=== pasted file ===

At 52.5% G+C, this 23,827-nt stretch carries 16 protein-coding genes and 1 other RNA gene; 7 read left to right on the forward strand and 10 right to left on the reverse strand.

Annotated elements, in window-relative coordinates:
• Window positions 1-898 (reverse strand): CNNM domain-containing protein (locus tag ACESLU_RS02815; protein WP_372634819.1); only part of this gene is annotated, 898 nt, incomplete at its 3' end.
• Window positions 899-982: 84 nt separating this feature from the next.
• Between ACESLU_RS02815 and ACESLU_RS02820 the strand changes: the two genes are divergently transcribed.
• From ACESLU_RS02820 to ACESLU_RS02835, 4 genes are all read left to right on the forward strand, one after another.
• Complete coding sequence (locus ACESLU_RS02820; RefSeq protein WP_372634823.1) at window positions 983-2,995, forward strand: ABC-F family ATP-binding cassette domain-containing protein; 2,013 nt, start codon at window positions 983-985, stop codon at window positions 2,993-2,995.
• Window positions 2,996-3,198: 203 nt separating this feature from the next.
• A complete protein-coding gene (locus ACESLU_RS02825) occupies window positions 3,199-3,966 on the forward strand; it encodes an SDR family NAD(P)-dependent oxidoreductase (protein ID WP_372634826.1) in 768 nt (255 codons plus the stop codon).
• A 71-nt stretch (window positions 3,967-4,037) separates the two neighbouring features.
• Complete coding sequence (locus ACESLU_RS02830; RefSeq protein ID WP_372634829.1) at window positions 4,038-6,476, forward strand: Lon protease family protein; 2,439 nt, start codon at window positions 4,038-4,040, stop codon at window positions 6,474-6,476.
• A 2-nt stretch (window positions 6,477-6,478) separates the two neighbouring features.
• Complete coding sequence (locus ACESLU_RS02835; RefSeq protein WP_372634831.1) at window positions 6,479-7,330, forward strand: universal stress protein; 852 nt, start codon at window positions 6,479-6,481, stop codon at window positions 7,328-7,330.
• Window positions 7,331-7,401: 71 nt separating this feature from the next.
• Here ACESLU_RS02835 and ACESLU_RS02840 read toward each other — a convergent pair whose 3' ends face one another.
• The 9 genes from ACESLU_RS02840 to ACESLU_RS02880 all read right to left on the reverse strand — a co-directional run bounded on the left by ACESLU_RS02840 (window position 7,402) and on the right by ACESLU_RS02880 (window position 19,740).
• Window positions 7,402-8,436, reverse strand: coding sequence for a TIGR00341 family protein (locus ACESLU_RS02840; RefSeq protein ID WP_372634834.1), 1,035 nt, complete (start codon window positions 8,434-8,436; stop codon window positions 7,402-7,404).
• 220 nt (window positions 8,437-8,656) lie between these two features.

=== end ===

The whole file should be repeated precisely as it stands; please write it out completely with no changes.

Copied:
At 52.5% G+C, this 23,827-nt stretch carries 16 protein-coding genes and 1 other RNA gene; 7 read left to right on the forward strand and 10 right to left on the reverse strand.

Annotated elements, in window-relative coordinates:
• Window positions 1-898 (reverse strand): CNNM domain-containing protein (locus tag ACESLU_RS02815; protein WP_372634819.1); only part of this gene is annotated, 898 nt, incomplete at its 3' end.
• Window positions 899-982: 84 nt separating this feature from the next.
• Between ACESLU_RS02815 and ACESLU_RS02820 the strand changes: the two genes are divergently transcribed.
• From ACESLU_RS02820 to ACESLU_RS02835, 4 genes are all read left to right on the forward strand, one after another.
• Complete coding sequence (locus ACESLU_RS02820; RefSeq protein WP_372634823.1) at window positions 983-2,995, forward strand: ABC-F family ATP-binding cassette domain-containing protein; 2,013 nt, start codon at window positions 983-985, stop codon at window positions 2,993-2,995.
• Window positions 2,996-3,198: 203 nt separating this feature from the next.
• A complete protein-coding gene (locus ACESLU_RS02825) occupies window positions 3,199-3,966 on the forward strand; it encodes an SDR family NAD(P)-dependent oxidoreductase (protein ID WP_372634826.1) in 768 nt (255 codons plus the stop codon).
• A 71-nt stretch (window positions 3,967-4,037) separates the two neighbouring features.
• Complete coding sequence (locus ACESLU_RS02830; RefSeq protein ID WP_372634829.1) at window positions 4,038-6,476, forward strand: Lon protease family protein; 2,439 nt, start codon at window positions 4,038-4,040, stop codon at window positions 6,474-6,476.
• A 2-nt stretch (window positions 6,477-6,478) separates the two neighbouring features.
• Complete coding sequence (locus ACESLU_RS02835; RefSeq protein WP_372634831.1) at window positions 6,479-7,330, forward strand: universal stress protein; 852 nt, start codon at window positions 6,479-6,481, stop codon at window positions 7,328-7,330.
• Window positions 7,331-7,401: 71 nt separating this feature from the next.
• Here ACESLU_RS02835 and ACESLU_RS02840 read toward each other — a convergent pair whose 3' ends face one another.
• The 9 genes from ACESLU_RS02840 to ACESLU_RS02880 all read right to left on the reverse strand — a co-directional run bounded on the left by ACESLU_RS02840 (window position 7,402) and on the right by ACESLU_RS02880 (window position 19,740).
• Window positions 7,402-8,436, reverse strand: coding sequence for a TIGR00341 family protein (locus ACESLU_RS02840; RefSeq protein ID WP_372634834.1), 1,035 nt, complete (start codon window positions 8,434-8,436; stop codon window positions 7,402-7,404).
• 220 nt (window positions 8,437-8,656) lie between these two features.